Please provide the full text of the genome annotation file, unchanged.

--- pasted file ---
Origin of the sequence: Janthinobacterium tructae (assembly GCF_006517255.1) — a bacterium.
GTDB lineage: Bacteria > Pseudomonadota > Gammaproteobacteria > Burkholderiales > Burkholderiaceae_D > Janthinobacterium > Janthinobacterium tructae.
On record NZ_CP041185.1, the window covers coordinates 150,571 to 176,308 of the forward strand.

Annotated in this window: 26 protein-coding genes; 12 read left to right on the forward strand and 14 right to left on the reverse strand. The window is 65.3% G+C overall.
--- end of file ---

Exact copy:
Origin of the sequence: Janthinobacterium tructae (assembly GCF_006517255.1) — a bacterium.
GTDB lineage: Bacteria > Pseudomonadota > Gammaproteobacteria > Burkholderiales > Burkholderiaceae_D > Janthinobacterium > Janthinobacterium tructae.
On record NZ_CP041185.1, the window covers coordinates 150,571 to 176,308 of the forward strand.

Annotated in this window: 26 protein-coding genes; 12 read left to right on the forward strand and 14 right to left on the reverse strand. The window is 65.3% G+C overall.